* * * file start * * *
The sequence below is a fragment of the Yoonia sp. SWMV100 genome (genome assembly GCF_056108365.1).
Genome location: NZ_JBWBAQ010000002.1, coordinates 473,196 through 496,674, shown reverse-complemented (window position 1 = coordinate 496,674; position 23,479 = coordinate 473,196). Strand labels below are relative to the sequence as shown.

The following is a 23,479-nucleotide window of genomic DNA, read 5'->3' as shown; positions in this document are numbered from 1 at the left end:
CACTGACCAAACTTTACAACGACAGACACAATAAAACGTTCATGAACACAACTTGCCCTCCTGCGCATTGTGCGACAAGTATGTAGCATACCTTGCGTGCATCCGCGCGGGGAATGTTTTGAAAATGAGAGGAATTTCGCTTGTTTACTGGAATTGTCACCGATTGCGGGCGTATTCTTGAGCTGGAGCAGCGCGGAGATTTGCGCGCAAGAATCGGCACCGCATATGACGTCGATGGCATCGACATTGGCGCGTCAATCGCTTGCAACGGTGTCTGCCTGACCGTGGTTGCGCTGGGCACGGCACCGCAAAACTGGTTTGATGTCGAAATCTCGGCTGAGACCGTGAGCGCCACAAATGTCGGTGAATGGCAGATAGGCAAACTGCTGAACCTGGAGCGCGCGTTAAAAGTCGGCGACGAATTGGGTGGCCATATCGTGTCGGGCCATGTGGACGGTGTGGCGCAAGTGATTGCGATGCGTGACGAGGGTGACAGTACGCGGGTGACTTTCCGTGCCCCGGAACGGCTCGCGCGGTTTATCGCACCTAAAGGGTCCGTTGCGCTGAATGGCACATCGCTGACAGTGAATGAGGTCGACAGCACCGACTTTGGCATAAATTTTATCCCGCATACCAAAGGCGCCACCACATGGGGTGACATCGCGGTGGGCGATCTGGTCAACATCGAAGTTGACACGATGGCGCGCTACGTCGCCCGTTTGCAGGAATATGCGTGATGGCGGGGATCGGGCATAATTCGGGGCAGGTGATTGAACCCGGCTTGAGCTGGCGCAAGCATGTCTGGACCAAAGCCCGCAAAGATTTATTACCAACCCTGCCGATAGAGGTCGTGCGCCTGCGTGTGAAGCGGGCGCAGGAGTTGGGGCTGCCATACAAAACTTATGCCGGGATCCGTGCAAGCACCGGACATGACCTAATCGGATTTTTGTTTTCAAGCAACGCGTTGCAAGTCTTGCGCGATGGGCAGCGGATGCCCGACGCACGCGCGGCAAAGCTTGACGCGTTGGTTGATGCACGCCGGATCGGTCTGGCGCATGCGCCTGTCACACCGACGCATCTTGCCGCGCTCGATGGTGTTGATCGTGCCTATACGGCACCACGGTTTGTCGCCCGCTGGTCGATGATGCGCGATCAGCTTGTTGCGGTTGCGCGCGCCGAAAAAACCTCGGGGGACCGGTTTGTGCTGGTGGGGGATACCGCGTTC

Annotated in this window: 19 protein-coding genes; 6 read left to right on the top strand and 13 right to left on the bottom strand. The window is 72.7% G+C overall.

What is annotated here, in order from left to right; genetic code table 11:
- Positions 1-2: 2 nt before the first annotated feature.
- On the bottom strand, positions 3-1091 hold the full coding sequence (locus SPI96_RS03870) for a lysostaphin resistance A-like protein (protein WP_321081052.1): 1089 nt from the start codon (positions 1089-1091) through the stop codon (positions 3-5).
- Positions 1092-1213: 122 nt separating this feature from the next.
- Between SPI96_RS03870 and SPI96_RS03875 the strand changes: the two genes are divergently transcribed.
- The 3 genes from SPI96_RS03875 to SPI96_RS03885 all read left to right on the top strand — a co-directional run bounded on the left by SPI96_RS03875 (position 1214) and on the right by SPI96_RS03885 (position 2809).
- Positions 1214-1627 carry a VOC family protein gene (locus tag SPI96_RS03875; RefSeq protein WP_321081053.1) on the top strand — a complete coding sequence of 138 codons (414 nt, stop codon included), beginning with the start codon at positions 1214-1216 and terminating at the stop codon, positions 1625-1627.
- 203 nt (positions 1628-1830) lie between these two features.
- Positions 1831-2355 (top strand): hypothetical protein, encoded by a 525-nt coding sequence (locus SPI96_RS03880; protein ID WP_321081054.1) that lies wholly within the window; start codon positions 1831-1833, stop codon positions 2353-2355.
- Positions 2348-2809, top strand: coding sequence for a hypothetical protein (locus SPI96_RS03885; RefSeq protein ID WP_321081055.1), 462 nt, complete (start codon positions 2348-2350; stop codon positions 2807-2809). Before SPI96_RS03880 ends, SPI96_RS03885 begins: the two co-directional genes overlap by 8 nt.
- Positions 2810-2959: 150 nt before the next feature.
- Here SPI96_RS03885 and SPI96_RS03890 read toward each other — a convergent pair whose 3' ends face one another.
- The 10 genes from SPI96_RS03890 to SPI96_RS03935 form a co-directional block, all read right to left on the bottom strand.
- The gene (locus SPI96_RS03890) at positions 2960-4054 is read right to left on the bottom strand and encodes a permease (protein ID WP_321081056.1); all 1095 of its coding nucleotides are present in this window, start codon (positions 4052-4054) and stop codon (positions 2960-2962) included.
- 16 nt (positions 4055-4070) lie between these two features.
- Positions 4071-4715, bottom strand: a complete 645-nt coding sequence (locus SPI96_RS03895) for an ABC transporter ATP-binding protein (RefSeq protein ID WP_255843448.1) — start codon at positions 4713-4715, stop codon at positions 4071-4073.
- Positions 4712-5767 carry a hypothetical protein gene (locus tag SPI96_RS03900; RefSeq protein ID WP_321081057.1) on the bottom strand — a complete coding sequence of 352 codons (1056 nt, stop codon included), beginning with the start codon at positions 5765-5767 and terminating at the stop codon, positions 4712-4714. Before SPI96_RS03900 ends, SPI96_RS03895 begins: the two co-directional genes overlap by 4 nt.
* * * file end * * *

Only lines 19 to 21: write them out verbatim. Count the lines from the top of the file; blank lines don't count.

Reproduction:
- The gene (locus SPI96_RS03890) at positions 2960-4054 is read right to left on the bottom strand and encodes a permease (protein ID WP_321081056.1); all 1095 of its coding nucleotides are present in this window, start codon (positions 4052-4054) and stop codon (positions 2960-2962) included.
- 16 nt (positions 4055-4070) lie between these two features.
- Positions 4071-4715, bottom strand: a complete 645-nt coding sequence (locus SPI96_RS03895) for an ABC transporter ATP-binding protein (RefSeq protein ID WP_255843448.1) — start codon at positions 4713-4715, stop codon at positions 4071-4073.